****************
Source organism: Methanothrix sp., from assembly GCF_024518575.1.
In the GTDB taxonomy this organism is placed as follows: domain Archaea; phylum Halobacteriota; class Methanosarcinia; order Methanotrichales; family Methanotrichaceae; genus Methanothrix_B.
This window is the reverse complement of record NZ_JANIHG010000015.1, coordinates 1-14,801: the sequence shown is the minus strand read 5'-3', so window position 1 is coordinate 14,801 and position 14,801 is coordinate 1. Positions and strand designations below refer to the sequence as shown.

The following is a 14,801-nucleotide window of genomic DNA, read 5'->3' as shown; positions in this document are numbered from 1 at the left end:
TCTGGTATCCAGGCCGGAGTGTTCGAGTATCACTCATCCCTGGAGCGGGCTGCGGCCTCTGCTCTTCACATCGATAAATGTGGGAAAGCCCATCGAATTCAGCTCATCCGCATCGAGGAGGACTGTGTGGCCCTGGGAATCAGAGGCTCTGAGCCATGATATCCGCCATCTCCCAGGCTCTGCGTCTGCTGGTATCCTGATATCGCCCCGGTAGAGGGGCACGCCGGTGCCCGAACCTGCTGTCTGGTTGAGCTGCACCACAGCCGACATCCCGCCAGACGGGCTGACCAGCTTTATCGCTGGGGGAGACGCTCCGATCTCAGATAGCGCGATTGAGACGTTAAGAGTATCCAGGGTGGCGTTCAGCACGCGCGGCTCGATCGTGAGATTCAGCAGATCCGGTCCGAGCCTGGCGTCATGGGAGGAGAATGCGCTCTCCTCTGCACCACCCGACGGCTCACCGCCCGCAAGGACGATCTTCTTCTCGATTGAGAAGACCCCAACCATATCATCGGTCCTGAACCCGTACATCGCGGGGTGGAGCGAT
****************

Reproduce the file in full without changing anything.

Source organism: Methanothrix sp., from assembly GCF_024518575.1.
In the GTDB taxonomy this organism is placed as follows: domain Archaea; phylum Halobacteriota; class Methanosarcinia; order Methanotrichales; family Methanotrichaceae; genus Methanothrix_B.
This window is the reverse complement of record NZ_JANIHG010000015.1, coordinates 1-14,801: the sequence shown is the minus strand read 5'-3', so window position 1 is coordinate 14,801 and position 14,801 is coordinate 1. Positions and strand designations below refer to the sequence as shown.

The following is a 14,801-nucleotide window of genomic DNA, read 5'->3' as shown; positions in this document are numbered from 1 at the left end:
TCTGGTATCCAGGCCGGAGTGTTCGAGTATCACTCATCCCTGGAGCGGGCTGCGGCCTCTGCTCTTCACATCGATAAATGTGGGAAAGCCCATCGAATTCAGCTCATCCGCATCGAGGAGGACTGTGTGGCCCTGGGAATCAGAGGCTCTGAGCCATGATATCCGCCATCTCCCAGGCTCTGCGTCTGCTGGTATCCTGATATCGCCCCGGTAGAGGGGCACGCCGGTGCCCGAACCTGCTGTCTGGTTGAGCTGCACCACAGCCGACATCCCGCCAGACGGGCTGACCAGCTTTATCGCTGGGGGAGACGCTCCGATCTCAGATAGCGCGATTGAGACGTTAAGAGTATCCAGGGTGGCGTTCAGCACGCGCGGCTCGATCGTGAGATTCAGCAGATCCGGTCCGAGCCTGGCGTCATGGGAGGAGAATGCGCTCTCCTCTGCACCACCCGACGGCTCACCGCCCGCAAGGACGATCTTCTTCTCGATTGAGAAGACCCCAACCATATCATCGGTCCTGAACCCGTACATCGCGGGGTGGAGCGAT